WUFT News

Legislators, teachers show uncertainty of new law evaluating Florida educators

By on April 2nd, 2013

In addition to the multimillion dollar changes Gov. Rick Scott has proposed to reform the state education system, the Florida Senate Committee on Education recently approved Senate Bill 980, which seeks to link teachers’ evaluations to the students they teach.

A fifth grade teacher teaches a math class.

Old Shoe Woman / Flickr

The way teachers are evaluated in Florida could soon change.

Nearly a week after the unanimous decision, Florida legislators and teachers are uncertain of the bill. SB 980 seeks to reform Florida’s current law on performance pay for teachers, which many consider to be “fatally flawed.”

One Florida senator said even though he opposes the proposed bill, he hopes state legislators will establish the criteria where performance pay might work. However, he is doubtful that will come to fruition.

“The only problem is, nationally, performance pay has been tried over 150 times, and there has yet to be a system that has work,” said Sen. Dwight Bullard, D-Miami.

“It would be amazing if (Florida) could make that a reality. I don’t have the faith that it will. There are too many outlying factors that go into the teaching profession that make the evaluation system of the state, currently set up, faulty.”

Senate Bill 736, which was passed in 2011, ties at least 50 percent of a teacher’s salary to student performance on standardized tests for those students assigned to them over a three-year period. Forty percent of a teacher’s current evaluation uses a student growth model, (also known as a value-added model) to determine whether a teacher added any value or knowledge to a student during a school year.

Before a student takes the FCAT, the state predicts his or her score based on previous test scores. This model would still be implemented in the new bill, which causes some to believe that it will introduce errors in the evaluation process.

“It’s a small fix to a kind of chaotic problem that exists right now,” said Mark Pudlow, spokesman for the Florida Education Association. “If a teacher doesn’t perform well according to these tests, they could lose their job. When you have a system with errors inherently built into it, that causes a problem.”

The current law allows for a physical education teacher to be evaluated for a student’s reading scores on the FCAT. With SB 980, more standardized tests for various subjects taught by teachers would be created to evaluate them instead.

Michelle Pfeiffer, a seventh-grade civics teacher at Inverness Middle School, believes standardized tests could be highly useful, but too costly to implement across the board.

“Under this new legislation, the attempt to fix it is honorable, but we don’t have the resources to create the new tests for all the subject areas for all the teachers that teach such a variety of skills and content,” said Pfeiffer, who is also the president of the Citrus County Education Association.

“And unless we can provide equity and validity for all the tests  for all the subject areas and make sure everything is in place, we need to stop for now until we have those resources in place.”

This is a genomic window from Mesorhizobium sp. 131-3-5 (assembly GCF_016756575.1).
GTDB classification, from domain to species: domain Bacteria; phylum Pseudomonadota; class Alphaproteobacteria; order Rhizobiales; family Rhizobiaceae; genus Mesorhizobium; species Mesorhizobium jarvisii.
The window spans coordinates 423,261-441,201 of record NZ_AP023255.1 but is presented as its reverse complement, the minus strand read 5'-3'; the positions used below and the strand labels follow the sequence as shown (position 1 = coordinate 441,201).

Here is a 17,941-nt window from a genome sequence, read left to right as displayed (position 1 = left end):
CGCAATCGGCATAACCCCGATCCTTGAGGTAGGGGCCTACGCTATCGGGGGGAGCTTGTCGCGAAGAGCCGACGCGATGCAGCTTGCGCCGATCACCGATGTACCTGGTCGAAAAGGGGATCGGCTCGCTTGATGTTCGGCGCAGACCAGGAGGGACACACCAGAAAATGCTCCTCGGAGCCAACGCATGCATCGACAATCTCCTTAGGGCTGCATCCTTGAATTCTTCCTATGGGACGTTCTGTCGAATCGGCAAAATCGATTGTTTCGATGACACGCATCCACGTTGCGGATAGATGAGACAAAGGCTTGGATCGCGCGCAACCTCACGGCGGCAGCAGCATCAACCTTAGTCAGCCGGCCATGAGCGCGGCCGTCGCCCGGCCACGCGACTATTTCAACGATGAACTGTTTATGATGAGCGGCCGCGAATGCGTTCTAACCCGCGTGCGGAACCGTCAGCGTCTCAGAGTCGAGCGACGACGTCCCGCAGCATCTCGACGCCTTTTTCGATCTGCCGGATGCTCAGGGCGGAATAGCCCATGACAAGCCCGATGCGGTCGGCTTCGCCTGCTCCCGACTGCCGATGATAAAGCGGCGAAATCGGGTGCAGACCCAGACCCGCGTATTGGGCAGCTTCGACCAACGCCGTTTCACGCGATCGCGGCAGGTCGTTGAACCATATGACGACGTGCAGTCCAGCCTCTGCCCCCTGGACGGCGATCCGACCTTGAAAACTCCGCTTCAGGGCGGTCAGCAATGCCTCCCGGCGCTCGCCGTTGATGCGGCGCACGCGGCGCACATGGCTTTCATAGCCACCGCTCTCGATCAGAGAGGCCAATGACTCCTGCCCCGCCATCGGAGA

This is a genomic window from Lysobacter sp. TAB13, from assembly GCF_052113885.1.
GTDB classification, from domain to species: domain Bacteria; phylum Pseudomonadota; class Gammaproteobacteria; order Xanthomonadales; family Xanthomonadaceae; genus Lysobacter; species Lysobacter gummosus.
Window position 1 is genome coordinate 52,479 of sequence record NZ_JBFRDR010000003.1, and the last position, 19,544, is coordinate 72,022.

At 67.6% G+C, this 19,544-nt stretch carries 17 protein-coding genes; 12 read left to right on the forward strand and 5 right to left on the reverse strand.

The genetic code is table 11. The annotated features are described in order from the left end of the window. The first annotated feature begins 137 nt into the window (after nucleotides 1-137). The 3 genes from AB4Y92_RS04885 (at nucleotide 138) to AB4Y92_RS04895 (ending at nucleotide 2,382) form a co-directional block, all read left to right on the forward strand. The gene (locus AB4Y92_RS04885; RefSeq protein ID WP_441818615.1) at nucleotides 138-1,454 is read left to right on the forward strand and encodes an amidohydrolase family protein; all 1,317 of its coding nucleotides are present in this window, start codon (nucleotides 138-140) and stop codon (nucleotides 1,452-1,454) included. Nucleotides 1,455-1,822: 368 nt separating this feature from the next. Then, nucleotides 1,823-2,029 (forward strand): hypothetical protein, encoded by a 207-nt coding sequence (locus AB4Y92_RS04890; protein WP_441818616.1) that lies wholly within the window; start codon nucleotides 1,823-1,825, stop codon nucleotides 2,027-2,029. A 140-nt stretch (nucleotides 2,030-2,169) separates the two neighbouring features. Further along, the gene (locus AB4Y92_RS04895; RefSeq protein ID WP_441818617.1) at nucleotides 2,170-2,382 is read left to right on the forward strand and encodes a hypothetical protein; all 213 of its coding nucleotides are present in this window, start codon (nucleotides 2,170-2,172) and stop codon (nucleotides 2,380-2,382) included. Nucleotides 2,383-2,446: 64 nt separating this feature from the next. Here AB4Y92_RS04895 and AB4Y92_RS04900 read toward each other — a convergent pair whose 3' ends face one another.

Despite concerns over available funding to implement SB 980, proponents of the law agree it’s a step in the right direction for teachers’ evaluations and for students’ quality of education.

“I think it’s a great bill,” said Sen. Maria Sachs, D-Delray Beach. “I think you’re going to see more of these types of reform as the entire legislature gets on the same page. Anything that we can help our children learn better in school is a good investment for the entire state.”


This entry was posted in Education and tagged , , . Bookmark the permalink.
 

More Stories in Education

Investment Into Open-Access Textbooks Could Save Students Millions

Funding for Orange Grove Text Plus, an open-acess textbook initiative, can make textbooks even more affordable than e-textbooks. If enacted, it could cost students almost nothing.


Florida Prepaid Plans At Lowest Price Since 2007

Florida Prepaid College plans have dropped nearly 50 percent in price due to new legislation. Families that enrolled after 2008 are also eligible for refunds or reduced monthly fees.


Kent Fuchs, left, and David McLaughlin are the two finalists for the UF president position.

UF Presidential Search Committee Moves Forward with Two Candidates

Dr. W. Kent Fuchs and Dr. David W. McLaughlin move forward in the search for a new president for the University of Florida. Dr. Sibrandes Poppema was not selected to continue on in the presidential search.


Susan Bowles hugs Jennifer Anhalt after Anhalt roused the crowd at the town hall meeting Tuesday night regarding standardized test practices in in Alachua County. In an interview after the meeting, Bowles said she was so grateful to have heard Anhalt speak with such skill on the matter that is so close to the hearts of many teachers.

Town Hall Meeting Explains State Tests, Community Reacts

Parents and teachers in Alachua County spoke out against elementary school standardized testing they say is too advanced. Students in kindergarten through second grade are expected to take up to nine state-required tests.


Marion County Sheriff's Office Mobile Jail Unit

Mobile Jail Cell Educates Public About Life In Jail

The Marion County Sheriff’s Office launched a program to educate the community about life in jail. A mobile jail cell called the “jail on wheels” shows the typical specifications of a jail cell and is housed in a standard utility trailer.


Thank you for your support

WUFT depends on the support of our community — people like you — to help us continue to provide quality programming to North Central Florida.
Become a Sustainer
I want to support FM 89.1/NPR
I want to support Florida's 5/PBS
Donate a Vehicle
Day Sponsorship Payments
Underwriting Payments